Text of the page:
• Multiple clinical studies have shown that soy either has no effect on breast cancer risk, or that it reduces the risk.
  • Multiple clinical studies have also shown that soy either has no effect on breast cancer recurrence in women who are breast cancer survivors, or that it reduces recurrence.
  • The latest clinical study is fully consistent with previous studies. It reports:
    • There was a 21% decrease in all-cause mortality for women who had the highest soy consumption compared to those with the lowest soy consumption.
    • The protective effect of soy was strongest for those women who had receptor negative breast cancer. This is significant because receptor-negative breast cancer is associated with poorer survival rates than hormone receptor-positive cases.
    • The protective effect was also greatest (35% reduction in all-cause mortality) for women with the highest soy consumption following breast cancer diagnosis. This suggests that soy may play an important role in breast cancer survival.
  • No clinical studies have provided any evidence to support the claim that soy increases either breast cancer risk or breast cancer recurrence.
  • On the other hand, we should not think of soy as a miracle food. Breast cancer risk is also decreased by a diet that:
    • Contains lots of fruits and vegetables.
    • Is low in processed grains & sweets and high in whole grains.
    • Is low in saturated & trans fats and high in omega-3 and monounsaturated fats.
    • Is low in red & processed meats and high in beans, fish & chicken
  • Furthermore, diet is just one component of a holistic approach for reducing the risk of breast cancer. In addition to a healthy diet, the American Cancer Society recommends that you:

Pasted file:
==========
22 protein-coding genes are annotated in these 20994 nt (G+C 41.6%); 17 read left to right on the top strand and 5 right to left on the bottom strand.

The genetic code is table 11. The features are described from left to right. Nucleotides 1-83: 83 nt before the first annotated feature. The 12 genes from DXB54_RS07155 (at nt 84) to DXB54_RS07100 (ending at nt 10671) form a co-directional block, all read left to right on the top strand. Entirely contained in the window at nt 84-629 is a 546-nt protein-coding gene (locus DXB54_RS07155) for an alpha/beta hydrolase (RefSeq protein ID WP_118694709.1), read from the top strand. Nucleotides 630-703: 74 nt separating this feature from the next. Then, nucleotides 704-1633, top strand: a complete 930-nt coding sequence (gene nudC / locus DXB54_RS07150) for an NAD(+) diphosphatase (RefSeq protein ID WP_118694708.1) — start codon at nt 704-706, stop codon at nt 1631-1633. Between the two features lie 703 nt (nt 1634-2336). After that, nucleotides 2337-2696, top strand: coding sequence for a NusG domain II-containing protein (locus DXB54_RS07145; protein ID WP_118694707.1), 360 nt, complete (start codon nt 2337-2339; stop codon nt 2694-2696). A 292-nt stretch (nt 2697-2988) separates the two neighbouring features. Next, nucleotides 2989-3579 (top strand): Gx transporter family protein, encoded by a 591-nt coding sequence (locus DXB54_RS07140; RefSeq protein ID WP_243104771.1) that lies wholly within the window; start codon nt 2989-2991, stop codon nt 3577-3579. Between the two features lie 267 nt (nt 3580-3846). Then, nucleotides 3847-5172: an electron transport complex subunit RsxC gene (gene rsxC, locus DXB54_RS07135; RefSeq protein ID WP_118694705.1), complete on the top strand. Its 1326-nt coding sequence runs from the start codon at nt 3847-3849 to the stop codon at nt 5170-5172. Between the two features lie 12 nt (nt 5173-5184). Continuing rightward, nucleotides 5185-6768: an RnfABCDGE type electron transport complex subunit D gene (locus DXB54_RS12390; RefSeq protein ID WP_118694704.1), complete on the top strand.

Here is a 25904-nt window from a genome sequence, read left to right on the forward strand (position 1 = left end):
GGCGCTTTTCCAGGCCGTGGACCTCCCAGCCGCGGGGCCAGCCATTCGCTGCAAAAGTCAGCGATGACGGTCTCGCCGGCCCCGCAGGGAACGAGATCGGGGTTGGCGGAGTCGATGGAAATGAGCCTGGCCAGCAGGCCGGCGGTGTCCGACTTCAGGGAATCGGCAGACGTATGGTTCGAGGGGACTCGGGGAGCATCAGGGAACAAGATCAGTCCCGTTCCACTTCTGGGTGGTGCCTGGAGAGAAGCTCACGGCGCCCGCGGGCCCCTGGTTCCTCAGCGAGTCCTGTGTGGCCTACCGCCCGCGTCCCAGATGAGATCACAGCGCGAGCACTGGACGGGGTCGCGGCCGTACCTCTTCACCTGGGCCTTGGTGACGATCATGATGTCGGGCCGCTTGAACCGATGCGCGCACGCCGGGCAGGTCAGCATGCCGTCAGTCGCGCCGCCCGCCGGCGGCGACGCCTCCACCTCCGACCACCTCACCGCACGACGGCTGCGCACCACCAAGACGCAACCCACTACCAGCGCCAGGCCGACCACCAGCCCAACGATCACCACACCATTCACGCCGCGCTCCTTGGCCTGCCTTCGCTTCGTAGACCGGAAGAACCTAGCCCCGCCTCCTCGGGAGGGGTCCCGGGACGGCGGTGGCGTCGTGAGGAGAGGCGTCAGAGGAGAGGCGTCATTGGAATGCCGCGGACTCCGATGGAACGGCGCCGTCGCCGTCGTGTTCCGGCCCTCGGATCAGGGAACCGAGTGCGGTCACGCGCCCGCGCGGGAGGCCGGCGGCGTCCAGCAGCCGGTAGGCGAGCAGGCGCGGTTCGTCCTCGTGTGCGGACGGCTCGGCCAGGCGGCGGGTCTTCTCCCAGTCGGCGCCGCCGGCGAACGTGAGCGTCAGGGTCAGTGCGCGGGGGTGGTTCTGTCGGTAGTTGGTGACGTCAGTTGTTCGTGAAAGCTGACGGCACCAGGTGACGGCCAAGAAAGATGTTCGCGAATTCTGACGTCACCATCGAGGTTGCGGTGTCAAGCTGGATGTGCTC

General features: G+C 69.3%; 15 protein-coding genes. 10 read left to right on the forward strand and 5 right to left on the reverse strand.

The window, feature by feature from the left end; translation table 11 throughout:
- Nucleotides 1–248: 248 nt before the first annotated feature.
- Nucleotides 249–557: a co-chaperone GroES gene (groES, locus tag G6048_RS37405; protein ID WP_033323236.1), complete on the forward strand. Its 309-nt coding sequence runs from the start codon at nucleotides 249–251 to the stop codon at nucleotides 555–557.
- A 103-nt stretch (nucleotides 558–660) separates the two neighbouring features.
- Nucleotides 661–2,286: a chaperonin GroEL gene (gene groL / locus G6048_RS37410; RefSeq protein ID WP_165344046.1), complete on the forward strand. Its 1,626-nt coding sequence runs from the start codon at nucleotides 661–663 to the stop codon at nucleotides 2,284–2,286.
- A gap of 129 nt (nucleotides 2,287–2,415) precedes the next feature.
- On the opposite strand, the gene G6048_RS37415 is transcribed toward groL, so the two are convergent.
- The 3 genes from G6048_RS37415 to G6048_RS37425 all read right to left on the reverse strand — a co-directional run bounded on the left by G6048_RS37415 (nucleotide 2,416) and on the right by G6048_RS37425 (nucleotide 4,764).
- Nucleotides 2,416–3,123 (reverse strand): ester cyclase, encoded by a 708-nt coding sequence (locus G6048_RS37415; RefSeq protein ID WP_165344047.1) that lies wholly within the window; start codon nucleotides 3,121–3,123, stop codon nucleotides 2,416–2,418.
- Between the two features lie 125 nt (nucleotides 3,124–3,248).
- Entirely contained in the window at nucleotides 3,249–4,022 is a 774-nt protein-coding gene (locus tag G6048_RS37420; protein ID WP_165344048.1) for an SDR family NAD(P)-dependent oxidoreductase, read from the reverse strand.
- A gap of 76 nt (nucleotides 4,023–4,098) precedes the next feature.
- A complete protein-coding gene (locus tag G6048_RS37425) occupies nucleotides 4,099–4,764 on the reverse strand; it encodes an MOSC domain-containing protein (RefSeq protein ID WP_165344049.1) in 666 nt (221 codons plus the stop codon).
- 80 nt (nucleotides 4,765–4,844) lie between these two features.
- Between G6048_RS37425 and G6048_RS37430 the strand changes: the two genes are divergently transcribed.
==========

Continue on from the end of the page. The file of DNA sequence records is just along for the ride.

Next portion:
• Control your weight
    • Be physically active
    • Limit alcohol
    • Don’t smoke
    • Limit hormone replacement therapy unless absolutely necessary.
    • Reduce stress

 

These statements have not been evaluated by the Food and Drug Administration. This information is not intended to diagnose, treat, cure or prevent any disease.

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Latest Article

Does Magnesium Optimize Vitamin D Levels?

Posted February 12, 2019 by Dr. Steve Chaney

The Case For Holistic Supplementation

Author: Dr. Stephen Chaney

 

Does magnesium optimize vitamin D levels?

magnesium optimize vitamin dOne of the great mysteries about vitamin D is the lack of correlation between vitamin D intake and blood levels of its active metabolite, 25-hydroxyvitamin D. Many people who consume RDA levels of vitamin D from foods and/or supplements end up with low blood levels of 25-hydroxyvitamin D. The reason(s) for this discrepancy between intake of vitamin D and blood levels of its active metabolite are not currently understood.

Another great mystery is why it has been so difficult to demonstrate benefits of vitamin D supplementation. Association studies show a strong correlation between optimal 25-hydroxyvitamin D levels and reduced risk of heart disease, cancer, and other diseases. However, placebo-controlled clinical trials of vitamin D supplementation have often come up empty. Until recently, many of those studies did not measure 25-hydroxyvitamin D levels. Could it be that optimal levels of 25-hydroxyvitamin D were not achieved?

The authors of the current study hypothesized that optimal magnesium status might be required for vitamin D conversion to its active form. You are probably wondering why magnesium would influence vitamin D metabolism. I had the same question.

The authors pointed out that:

  • Magnesium status affects the activities of enzymes involved in both the synthesis and degradation of 25-hydroxyvitamin D.
  • Some clinical studies have suggested that magnesium intake interacts with vitamin D intake in affecting health outcomes.
  • If the author’s hypothesis is correct, it is a concern because magnesium deficiency is prevalent in this country. In their “Fact Sheet For Health Professionals,” the NIH states that “…a majority of Americans of all ages ingest less magnesium from food than their respective EARs [Estimated Average Requirement]; adult men aged 71 years and older and adolescent females are most likely to have low intakes.” Other sources have indicated that magnesium deficiency may approach 70-80% for adults over 70.